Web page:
Perfect alignment. It’s the essential function of grids to align design elements. Its role in user interface designs can’t be underestimated. Pay attention to how the landing page grid below makes use of empty white space and keeps the other elements perfectly aligned.

TextMagic interface made by Eleken
Image credit: Andrea Jelić on Dribble

Complexity reduced. The grid can help to minimize the complexity of SaaS products. The neat structure of grid-based design helps to organize the data. For example, Eleken designers have created a neat grid-based design for TextMagic customer experience platform.

TextMagic interface made by Eleken

Go diagonal. We mostly imagine grids as coordinate systems. But they can be used to create diagonal designs that look fresh and interesting, just like the landing page below - looks more like a contemporary artwork, doesn't it? 

Image credit: Hrvoje Grubisic on Dribble

Grid breakers. You can use a grid to… break out of a grid. Grid is good not only for aligning design elements, but can also help designers create the effect of movement and make the design much more interesting. Take a look at the example below of how vertical scrolling can help to break out of the horizontal and vertical grids.  

Image credit: Typography Principles

Animation. The symmetrical patterns of the grids match perfectly with animated effects. It is a great way to make the grid layout more vivid and eye-catching. Here’s an idea how grid approach can be combined with animation.

Image credit: Jekin Gala on Dribble

When you’d like to see more examples of grid-based design, check out our article about Angular Material design layout.

Five useful tips for working with grids 

  • Keep in mind the screen size. In responsive design, it is important to be able to adjust your grids to different screen sizes. For example, the number of columns in the grid is different for mobile, tablet, and desktop screens. Usually, it is four columns for mobile, an eight-column grid for tablet, and twelve columns for desktop.

  • Gutters matter. The screen size also determines the size of the gutters. Smaller gutters look better on mobile screens and for web screens, you can use a little more space between columns. Avoid big gaps in modular grids.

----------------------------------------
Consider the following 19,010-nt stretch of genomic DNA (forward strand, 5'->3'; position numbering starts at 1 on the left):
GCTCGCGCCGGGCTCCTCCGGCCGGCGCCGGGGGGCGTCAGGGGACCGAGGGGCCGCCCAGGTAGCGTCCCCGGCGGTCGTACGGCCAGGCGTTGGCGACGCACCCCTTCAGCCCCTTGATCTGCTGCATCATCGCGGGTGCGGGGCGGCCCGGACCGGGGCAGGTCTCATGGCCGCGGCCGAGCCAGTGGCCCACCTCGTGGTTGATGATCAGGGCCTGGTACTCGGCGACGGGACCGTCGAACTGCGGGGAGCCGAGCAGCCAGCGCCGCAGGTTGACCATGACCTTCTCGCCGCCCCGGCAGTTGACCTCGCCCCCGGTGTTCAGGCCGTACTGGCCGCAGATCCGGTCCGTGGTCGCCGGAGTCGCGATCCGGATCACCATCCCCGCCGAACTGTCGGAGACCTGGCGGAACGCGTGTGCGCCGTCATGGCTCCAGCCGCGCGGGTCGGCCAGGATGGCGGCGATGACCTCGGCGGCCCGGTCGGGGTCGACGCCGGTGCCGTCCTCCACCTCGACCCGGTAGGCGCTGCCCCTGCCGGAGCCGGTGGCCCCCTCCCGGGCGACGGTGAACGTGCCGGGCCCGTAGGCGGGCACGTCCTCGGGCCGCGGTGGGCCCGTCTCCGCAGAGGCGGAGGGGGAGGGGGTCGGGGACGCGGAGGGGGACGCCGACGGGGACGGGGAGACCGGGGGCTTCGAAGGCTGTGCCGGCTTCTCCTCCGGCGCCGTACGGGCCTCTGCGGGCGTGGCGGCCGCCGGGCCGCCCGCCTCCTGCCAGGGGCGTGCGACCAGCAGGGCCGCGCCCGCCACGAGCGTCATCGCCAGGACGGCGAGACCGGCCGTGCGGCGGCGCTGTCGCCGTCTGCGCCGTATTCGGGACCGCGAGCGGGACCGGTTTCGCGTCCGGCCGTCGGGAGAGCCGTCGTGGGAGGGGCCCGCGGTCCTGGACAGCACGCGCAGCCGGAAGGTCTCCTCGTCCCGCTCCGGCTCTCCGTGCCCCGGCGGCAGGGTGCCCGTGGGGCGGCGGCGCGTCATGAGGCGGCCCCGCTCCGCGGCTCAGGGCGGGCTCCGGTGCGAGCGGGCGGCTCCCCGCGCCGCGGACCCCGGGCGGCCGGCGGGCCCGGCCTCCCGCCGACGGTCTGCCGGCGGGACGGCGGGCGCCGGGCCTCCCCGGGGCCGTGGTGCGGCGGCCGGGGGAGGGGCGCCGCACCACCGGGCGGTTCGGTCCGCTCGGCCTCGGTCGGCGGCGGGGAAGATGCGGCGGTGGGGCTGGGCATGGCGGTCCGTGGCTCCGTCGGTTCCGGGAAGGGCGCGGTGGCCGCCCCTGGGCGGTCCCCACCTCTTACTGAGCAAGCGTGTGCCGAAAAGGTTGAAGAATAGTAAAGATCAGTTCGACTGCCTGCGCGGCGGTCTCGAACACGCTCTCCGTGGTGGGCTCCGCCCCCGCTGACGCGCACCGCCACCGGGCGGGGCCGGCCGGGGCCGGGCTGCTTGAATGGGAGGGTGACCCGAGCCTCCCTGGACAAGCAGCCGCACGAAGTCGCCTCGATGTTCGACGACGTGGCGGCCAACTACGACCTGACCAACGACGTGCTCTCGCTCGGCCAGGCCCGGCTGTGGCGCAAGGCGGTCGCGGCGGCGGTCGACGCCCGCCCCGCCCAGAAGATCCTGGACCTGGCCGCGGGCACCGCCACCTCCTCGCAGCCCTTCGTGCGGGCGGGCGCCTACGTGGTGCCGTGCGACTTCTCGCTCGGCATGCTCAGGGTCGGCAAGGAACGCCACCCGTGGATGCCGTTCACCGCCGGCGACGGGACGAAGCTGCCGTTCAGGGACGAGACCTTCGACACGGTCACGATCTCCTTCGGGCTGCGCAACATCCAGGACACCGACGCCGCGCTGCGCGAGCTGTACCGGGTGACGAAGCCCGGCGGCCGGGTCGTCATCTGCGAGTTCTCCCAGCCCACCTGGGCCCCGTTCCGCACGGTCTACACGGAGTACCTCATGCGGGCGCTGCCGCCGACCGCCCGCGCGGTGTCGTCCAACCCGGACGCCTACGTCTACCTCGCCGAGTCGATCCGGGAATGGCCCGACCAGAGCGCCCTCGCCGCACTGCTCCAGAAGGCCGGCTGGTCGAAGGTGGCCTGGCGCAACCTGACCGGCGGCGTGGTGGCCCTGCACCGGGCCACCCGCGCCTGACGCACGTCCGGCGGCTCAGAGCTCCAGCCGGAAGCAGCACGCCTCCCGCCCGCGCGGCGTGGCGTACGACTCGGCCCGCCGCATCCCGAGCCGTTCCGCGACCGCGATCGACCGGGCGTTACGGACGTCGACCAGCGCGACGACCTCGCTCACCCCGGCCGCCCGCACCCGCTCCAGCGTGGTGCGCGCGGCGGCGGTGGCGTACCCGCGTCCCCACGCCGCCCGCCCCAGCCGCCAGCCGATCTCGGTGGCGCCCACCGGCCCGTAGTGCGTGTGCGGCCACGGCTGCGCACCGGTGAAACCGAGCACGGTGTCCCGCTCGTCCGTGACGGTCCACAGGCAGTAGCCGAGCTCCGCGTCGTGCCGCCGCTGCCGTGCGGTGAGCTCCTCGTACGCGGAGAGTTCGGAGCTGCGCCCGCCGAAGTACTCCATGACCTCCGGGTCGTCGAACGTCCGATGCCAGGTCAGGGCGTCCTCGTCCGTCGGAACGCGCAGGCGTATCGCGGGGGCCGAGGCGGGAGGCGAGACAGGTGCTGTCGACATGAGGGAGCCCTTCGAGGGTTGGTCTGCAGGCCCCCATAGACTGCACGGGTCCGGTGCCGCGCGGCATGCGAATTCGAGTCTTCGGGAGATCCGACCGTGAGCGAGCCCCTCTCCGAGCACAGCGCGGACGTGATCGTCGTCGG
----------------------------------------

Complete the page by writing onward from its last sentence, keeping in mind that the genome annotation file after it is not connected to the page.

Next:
Too big gutters in modular grid layout are rather a bad idea
Image credit:
  • Go horizontal. You can use the grid to scroll horizontally. In the horizontal grid, layout columns are placed from left to right, and design elements scroll the opposite way.
Image credit: Vivien Cseresznyés on Dribble
  • Design the grid. You can design your own grid and work with it. Mix several grids at the same time, or, in other words, play with the hierarchical grid. Adjust the height and width of the columns, change margins and sizes of the gutters to create the grid that will meet your needs.
  • Don’t let the grid limit you. Don’t think of the grid as of limits. Rather approach it as a certain logic that will help you bring design elements to order within the page. And don’t be afraid to break out of the grid. 

Can you build a UI without grids?

Grids in UI design are more important than ever. Digital products require symmetry and perfect alignment. It’s part of a smooth user experience. However, it is not mandatory to use grids. You can work without a grid for sure, it will just take more time and effort to align the blocks of text and images within the web page.

If you feel like the grid is killing creativity and gets you on track with the same old patterns, you can surely try working without raws and columns. But we recommend customizing the grid and using it to enhance your ideas.

Image credit: Zhenya Rynzhuk on Dribble


Grid is a system of columns and rows that helps to organize and align elements in the visual design. We at Eleken use grids to create page layouts, user interface designs, or graphic designs. Using a grid in UI design makes the process much more effortless and simple.

The grid layout is becoming more and more important with the growth of responsive design. The reason for it is that grids facilitate multi-device support and reduce complexity. Designing on the grid allows you to bring the visual hierarchy to the page and gives your content a clear structure and makes it readable. As a result, your users will navigate better through well-structured pages of your digital product.

If you find this topic interesting and want to explore it more, you can also read our article on design systems. And when you want to know how the grid can help to design your product specifically, don’t hesitate to reach out to us